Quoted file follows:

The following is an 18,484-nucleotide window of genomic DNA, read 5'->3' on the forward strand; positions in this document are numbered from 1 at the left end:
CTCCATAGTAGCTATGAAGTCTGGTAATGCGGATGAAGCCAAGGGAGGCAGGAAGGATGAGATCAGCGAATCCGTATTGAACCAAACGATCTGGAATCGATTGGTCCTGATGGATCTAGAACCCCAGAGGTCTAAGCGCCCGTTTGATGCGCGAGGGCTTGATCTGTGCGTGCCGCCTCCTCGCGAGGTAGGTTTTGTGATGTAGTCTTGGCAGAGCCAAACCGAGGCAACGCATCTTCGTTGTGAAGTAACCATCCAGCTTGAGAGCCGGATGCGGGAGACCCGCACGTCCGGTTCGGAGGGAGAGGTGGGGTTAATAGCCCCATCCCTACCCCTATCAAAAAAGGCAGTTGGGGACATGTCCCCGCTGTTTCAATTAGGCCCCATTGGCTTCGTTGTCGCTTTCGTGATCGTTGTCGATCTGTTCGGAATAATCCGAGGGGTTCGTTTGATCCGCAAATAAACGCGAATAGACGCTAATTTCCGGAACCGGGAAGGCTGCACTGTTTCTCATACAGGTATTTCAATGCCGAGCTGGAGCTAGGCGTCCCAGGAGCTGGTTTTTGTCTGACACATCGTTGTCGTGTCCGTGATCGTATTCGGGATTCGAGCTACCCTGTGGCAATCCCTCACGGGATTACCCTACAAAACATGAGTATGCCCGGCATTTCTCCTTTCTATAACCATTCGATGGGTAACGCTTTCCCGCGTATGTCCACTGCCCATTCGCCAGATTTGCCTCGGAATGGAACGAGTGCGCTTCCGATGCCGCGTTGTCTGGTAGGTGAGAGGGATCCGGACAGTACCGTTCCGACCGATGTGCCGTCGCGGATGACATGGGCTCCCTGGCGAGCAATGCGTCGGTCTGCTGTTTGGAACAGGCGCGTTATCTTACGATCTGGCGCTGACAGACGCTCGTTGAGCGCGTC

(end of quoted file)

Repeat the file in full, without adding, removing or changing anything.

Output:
The following is an 18,484-nucleotide window of genomic DNA, read 5'->3' on the forward strand; positions in this document are numbered from 1 at the left end:
CTCCATAGTAGCTATGAAGTCTGGTAATGCGGATGAAGCCAAGGGAGGCAGGAAGGATGAGATCAGCGAATCCGTATTGAACCAAACGATCTGGAATCGATTGGTCCTGATGGATCTAGAACCCCAGAGGTCTAAGCGCCCGTTTGATGCGCGAGGGCTTGATCTGTGCGTGCCGCCTCCTCGCGAGGTAGGTTTTGTGATGTAGTCTTGGCAGAGCCAAACCGAGGCAACGCATCTTCGTTGTGAAGTAACCATCCAGCTTGAGAGCCGGATGCGGGAGACCCGCACGTCCGGTTCGGAGGGAGAGGTGGGGTTAATAGCCCCATCCCTACCCCTATCAAAAAAGGCAGTTGGGGACATGTCCCCGCTGTTTCAATTAGGCCCCATTGGCTTCGTTGTCGCTTTCGTGATCGTTGTCGATCTGTTCGGAATAATCCGAGGGGTTCGTTTGATCCGCAAATAAACGCGAATAGACGCTAATTTCCGGAACCGGGAAGGCTGCACTGTTTCTCATACAGGTATTTCAATGCCGAGCTGGAGCTAGGCGTCCCAGGAGCTGGTTTTTGTCTGACACATCGTTGTCGTGTCCGTGATCGTATTCGGGATTCGAGCTACCCTGTGGCAATCCCTCACGGGATTACCCTACAAAACATGAGTATGCCCGGCATTTCTCCTTTCTATAACCATTCGATGGGTAACGCTTTCCCGCGTATGTCCACTGCCCATTCGCCAGATTTGCCTCGGAATGGAACGAGTGCGCTTCCGATGCCGCGTTGTCTGGTAGGTGAGAGGGATCCGGACAGTACCGTTCCGACCGATGTGCCGTCGCGGATGACATGGGCTCCCTGGCGAGCAATGCGTCGGTCTGCTGTTTGGAACAGGCGCGTTATCTTACGATCTGGCGCTGACAGACGCTCGTTGAGCGCGTC